Life at 33 1/3: The Holton/Steel-experiment


Gary Holton And Casino Steel, Gary Holton & Casino Steel (Polydor)

Casino Steel left Trondheim (in Norway) for London in the early 70’s, and formed glampunk legends Hollywood Brats with Andrew Matheson.  They broke up in 1974 as record companies had no faith in them.  Steel then eventually drifted into new wave band The Boys after a short stint with London SS.  He had befriended actor and musician Gary Holton of Heavy Metal Kids fame back in ‘74, and in 1980 the two of them recorded a version of the Kenny Rogers-chestnut “Ruby (Don’t Take Your Love To Town”, first released as a Holton solo-single.  It didn’t get much airplay however as they had rewritten the key lines of the lyrics, shifting the song’s focus from the Vietnam War to the conflict in Northern Ireland.

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The two of them decided to test the Norwegian market, building an act and an album on “Ruby”.  At first they called themselves Lip Service (recording “Goodnight Irene” under that name), but eventually settled for Gary Holton & Casino Steel.

Thanks to a video shown on Norwegian TV, they struck gold immediately, hitting #1 with both the album and the “Ruby”-single (now credited Gary Holton & Casino Steel).

They named their musical style “Rig-rock”, cowboy-rock for the North Sea oil rig workers.  Don’t know if those guys took the album to heart, but it sure hit the mainland.  Suddenly Holton/Steel were stars, especially among young girls.

The album was recorded over a long period of time, and this explains the lack of a coherent sound.  Actually the rig-rock concept became much sharper on Steel’s first solo-album “Steel Works” (1983).  “Gary Holton And Casino Steel” sifts through styles, moving from  Mott The Hoople’ish ballads like “Gary’s Song” through blasting rockers like “Runaway” (one of the weakest versions I’ve ever heard of this Del Shannon chestnut) to the real rig-rock where the eccentric mix of dirty Rolling Stones-riffing, wall of sound glam and tearful George Jones lap steel mysteriously succeeds.  This mix is undoubtedly what made the album a chart topper, and well deserved.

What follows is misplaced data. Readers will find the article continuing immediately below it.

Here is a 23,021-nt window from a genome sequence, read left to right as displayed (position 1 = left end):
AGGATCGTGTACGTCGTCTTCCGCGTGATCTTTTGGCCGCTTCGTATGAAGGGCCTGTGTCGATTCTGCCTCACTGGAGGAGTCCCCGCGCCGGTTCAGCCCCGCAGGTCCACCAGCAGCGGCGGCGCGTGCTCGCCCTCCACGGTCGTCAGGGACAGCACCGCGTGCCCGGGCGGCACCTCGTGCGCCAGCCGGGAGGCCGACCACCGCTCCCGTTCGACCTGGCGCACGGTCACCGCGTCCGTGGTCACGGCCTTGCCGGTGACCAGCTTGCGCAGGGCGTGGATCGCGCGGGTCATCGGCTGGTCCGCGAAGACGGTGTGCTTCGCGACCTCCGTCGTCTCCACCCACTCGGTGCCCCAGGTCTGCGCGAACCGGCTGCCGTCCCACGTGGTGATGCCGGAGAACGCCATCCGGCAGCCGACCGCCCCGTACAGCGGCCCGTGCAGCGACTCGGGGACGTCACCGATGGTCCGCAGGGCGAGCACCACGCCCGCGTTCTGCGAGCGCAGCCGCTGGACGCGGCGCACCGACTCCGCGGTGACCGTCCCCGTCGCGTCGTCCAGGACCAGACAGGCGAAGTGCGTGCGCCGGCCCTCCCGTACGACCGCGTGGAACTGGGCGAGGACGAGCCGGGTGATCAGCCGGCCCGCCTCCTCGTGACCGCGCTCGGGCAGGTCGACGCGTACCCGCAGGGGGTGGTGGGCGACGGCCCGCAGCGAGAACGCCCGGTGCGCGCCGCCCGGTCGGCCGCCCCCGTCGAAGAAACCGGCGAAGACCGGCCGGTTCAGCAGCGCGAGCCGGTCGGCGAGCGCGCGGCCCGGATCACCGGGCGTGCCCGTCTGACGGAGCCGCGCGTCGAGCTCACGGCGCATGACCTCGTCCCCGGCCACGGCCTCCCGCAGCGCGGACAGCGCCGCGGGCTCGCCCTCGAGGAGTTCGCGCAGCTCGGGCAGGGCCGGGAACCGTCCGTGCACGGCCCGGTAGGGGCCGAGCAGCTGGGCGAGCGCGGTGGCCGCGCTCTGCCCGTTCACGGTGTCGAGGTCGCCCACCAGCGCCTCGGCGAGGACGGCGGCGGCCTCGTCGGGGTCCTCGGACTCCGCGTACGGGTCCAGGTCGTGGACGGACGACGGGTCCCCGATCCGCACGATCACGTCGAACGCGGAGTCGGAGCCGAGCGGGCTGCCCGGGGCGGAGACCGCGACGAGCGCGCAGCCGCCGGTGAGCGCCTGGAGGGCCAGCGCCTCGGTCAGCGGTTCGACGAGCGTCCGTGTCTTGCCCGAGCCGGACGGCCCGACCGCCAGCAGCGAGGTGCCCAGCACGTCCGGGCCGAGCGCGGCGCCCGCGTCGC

Gary Holton’s raucous voice is perfect for the material, he’s having a ball, he’s an actor and this is a play.  Camp and tongue-in-cheek, a rock’n’roll-celebration high on electric guitars, but with a dark undertow of vulnerable emotions.  Holton once told me his favourite song was The Rolling Stones’ “Fool To Cry”.  It makes sense.

The irresistible production is big and mighty, created in Nidaros Studios in Trondheim by sound wizard Björn Nessjö.  My favourite tracks are “Ruby”, “Thinking Of You”, “Goodnight Irene” and the fine country ballad “Almost persuaded”.

It is an uneven album, though, short on playing time, and not exactly chock-full of classics, some tracks are downright ordinary.  Come to think of it, they could have thought up something more adventurous and less sugary when they had the Trondheim Symphony Orchestra at their disposal.

But all in all this was a remarkable start for a concept that would last for four albums (involving some of Norway’s most respected rock musicians as well as partners in crime from The Boys – Geir Waade and Matt Dangerfield to name but two), and might have taken them even further if Gary Holton, suffering from poor health and drug abuse, hadn’t left us in October 1985.  At the time the British adored him for his part in the popular TV comedy “Auf Wiedersehen, Pet”.  They had no idea he was a huge rock’n’roll star in Norway.


This album is part of his legacy and 35 years on it still sounds like a good plan.  Investigate.  It shouldn’t be too hard to find as it sold truckloads in Norway.  There’s some nice CD-compilations out there too.

Released: November 1981

Produced by: Björn Nessjö

Contents: I’ll Find It Where I Can/Gary’s Song/Runaway/Thinking of You/Ruby (Don’t Take Your Love to Town)/Goodnight, Irene/Almost Presuaded/B-17/Good OI’ Gary/Jimmy Brown.